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George Takei’s Allegiance – All the Anime

January 22, 2023
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By Helen McCarthy.

Art is a time machine; it shows us other versions of history. The ones we like least are usually the ones we need to remember.

George Takei, who made his name in Star Trek as the original Mr Sulu and went on to devote his life to activism, has been time travelling ever since he and his family were sent to a concentration camp by his own country during his childhood. He refuses to allow that experience to hold him back. He also refuses to forget the injustice done to over 127,000 Japanese-American citizens, almost 2,000 of whom died from malnutrition, exposure and disease, all of whom saw their businesses and homes stolen and were released after years of injustice with $25 and a bus ticket. This is his tribute to the resilience and courage of the marginalised community where he grew up.

Today, when Japan and Japanese culture is celebrated, packaged, monetised and globalised, that community’s story is often swept aside as belonging to the past. Yet even a decade ago, American and British-Asian actors struggled to be cast outside the paradigm of villainy or victimhood. They could get roles in Asian costume drama, but when it came to telling stories of the culture they were born into, they shared the fate of most actors of colour: cast as the criminal, the janitor, the exotic girlfriend.

At last, things are changing. Except for its two Asian-American leads, Takei and the remarkable Telly Leung, the cast is British, and all but two are British-Asian. No yellow-washing here, no whitewashing either. This is a gifted troupe with a wonderful set of voices and strong dramatic ability.

Takei’s experience is the driver for Allegiance, and his stage presence and dramatic skill anchors the performance, but this isn’t his life story. Unlike My Neighbour Totoro, recently staged at the Barbican Theatre, this is not a tale best seen through a child’s eyes. It has too many complexities.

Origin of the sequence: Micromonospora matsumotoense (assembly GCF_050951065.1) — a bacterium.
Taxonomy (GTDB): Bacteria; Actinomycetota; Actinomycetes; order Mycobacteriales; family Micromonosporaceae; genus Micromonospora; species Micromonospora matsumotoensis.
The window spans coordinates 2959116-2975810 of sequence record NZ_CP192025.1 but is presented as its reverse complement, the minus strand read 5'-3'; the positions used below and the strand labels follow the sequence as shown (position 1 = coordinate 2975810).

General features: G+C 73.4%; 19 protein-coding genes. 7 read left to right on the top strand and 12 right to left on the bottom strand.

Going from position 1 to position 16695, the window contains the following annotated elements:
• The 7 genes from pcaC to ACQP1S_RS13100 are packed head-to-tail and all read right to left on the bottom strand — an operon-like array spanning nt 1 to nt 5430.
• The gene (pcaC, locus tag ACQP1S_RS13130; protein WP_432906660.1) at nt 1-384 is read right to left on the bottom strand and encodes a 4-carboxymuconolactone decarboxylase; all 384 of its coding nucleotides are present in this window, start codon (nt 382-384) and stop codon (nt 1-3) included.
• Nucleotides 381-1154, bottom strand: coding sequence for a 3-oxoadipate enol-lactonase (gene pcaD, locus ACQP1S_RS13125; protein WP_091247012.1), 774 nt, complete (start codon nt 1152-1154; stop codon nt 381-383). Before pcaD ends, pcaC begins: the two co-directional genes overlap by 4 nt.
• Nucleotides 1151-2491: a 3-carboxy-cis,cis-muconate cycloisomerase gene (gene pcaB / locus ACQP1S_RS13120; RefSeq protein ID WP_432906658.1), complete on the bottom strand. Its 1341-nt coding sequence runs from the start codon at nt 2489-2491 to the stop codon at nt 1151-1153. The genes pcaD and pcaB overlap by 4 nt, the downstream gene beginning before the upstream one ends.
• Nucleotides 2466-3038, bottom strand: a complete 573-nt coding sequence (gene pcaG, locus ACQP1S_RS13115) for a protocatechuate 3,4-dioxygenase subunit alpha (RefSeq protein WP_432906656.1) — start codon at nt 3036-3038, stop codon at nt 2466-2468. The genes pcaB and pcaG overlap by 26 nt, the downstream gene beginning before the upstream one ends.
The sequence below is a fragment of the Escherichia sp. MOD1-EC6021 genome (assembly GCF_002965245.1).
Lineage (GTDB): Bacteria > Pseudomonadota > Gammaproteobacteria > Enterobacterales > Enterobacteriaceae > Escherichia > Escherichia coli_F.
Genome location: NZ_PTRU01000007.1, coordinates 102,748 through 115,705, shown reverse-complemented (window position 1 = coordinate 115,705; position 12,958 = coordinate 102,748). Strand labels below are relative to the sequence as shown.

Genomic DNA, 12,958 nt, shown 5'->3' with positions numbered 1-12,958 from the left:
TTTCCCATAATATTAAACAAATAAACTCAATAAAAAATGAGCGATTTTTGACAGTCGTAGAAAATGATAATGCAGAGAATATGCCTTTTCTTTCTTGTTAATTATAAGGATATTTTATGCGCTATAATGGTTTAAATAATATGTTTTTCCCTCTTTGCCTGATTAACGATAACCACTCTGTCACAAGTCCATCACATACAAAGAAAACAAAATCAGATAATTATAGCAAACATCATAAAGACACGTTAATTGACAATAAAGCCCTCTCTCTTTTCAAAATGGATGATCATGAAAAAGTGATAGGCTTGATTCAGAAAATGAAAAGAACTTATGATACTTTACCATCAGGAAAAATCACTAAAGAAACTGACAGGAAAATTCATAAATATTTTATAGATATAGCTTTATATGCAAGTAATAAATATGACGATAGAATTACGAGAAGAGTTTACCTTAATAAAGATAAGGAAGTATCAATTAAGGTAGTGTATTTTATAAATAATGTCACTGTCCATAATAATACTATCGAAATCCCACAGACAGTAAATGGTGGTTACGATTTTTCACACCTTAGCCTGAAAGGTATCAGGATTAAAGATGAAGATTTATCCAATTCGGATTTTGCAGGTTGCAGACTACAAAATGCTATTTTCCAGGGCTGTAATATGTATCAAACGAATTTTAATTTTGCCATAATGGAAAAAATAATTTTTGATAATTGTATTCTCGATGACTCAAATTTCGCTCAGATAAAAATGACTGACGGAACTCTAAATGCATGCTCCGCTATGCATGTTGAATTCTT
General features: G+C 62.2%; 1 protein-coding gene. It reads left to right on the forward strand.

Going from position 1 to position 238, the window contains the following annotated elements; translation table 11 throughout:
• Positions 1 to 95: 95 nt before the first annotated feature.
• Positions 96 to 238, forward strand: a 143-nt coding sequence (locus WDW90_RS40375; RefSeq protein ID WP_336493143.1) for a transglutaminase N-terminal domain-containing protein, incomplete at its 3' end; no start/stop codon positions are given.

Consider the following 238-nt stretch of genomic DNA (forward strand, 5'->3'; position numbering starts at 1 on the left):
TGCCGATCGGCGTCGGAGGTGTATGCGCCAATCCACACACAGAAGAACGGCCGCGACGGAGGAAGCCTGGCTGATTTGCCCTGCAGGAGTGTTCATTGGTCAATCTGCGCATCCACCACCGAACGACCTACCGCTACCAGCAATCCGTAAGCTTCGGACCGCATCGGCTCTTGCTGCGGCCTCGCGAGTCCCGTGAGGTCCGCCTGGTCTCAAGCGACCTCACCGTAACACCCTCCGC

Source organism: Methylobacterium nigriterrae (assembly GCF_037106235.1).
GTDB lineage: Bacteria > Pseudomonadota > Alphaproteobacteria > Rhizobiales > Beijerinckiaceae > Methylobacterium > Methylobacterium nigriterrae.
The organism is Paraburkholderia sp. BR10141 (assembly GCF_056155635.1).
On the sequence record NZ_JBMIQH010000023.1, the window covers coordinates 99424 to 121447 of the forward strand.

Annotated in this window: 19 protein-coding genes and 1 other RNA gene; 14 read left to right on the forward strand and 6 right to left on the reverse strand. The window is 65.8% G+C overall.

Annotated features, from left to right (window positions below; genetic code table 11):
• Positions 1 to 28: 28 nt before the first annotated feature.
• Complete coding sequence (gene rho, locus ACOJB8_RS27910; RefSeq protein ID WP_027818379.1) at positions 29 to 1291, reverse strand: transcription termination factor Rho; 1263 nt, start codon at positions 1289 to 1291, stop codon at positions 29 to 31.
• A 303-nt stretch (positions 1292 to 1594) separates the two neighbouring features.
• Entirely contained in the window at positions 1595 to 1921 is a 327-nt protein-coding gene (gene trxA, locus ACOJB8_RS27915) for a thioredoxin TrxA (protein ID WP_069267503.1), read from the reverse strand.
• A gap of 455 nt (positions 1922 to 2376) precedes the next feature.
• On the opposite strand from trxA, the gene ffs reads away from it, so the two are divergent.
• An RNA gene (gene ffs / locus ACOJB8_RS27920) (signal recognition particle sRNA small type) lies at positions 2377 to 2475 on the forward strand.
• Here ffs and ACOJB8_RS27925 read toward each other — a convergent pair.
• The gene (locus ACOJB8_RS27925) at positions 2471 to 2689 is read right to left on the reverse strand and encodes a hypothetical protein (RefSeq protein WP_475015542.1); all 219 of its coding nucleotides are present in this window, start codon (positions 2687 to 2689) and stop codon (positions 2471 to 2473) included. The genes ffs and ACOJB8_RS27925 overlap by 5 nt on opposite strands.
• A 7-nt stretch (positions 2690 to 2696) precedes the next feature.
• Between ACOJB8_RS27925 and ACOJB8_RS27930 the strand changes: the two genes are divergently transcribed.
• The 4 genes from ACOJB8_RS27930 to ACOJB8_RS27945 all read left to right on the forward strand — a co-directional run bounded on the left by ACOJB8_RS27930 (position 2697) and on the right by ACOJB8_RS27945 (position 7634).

The clash of an ancient culture of respect, solidarity and fitting in, with the opportunism of grabbing what you can get and every man for himself, is vividly portrayed. So is the dedication of many Asian-Americans to the way  the US wants to see itself – as a place of freedom, opportunity and justice for all. The purity and value of that idea is celebrated in this story of how white Americans exploited and betrayed yet another minority.

Allegiance isn’t about bitterness, although it gives bitterness its due. It’s about honesty and recognition. The political choices that divided families and communities are shown in all their corrosive shame, but the central themes of human dignity, hope and above all forgiveness remain present throughout. This gives the drama a powerful emotional drive. I wasn’t the only one in the reviewers’ seats to shed tears, especially during the final scenes.

It’s not all high emotion and long faces, on or off stage – this is entertainment, and it certainly entertains. The score is hugely enjoyable, played and sung with great verve, and the dance sequences made me want to get up and join in. The staging, with seats on both sides of the performance space, puts you within a few feet of the action, in an intimacy that is sometimes painful. Lines land hard, like the aside that America is fighting Italy but Joe DiMaggio isn’t in a concentration camp. Yet you’re also closely engaged in the laughter, the romance and the action. You can see the emotion between the actors, read their body language in a way that’s rare on the London musical stage.

Allegiance runs until April when, with the brutal reality of both history and theatre, another show will replace it. So I suggest you see it now while you can, not just to see George Takei making his London stage debut in his 85th year, but to see the best kind of entertainment, the kind that makes you laugh, cry, question and think.

Helen McCarthy is the author of A Brief History of Manga. George Takei’s Allegiance is playing at the Charing Cross Theatre, London until 8th April 2023. Photos by Tristram Kenton.

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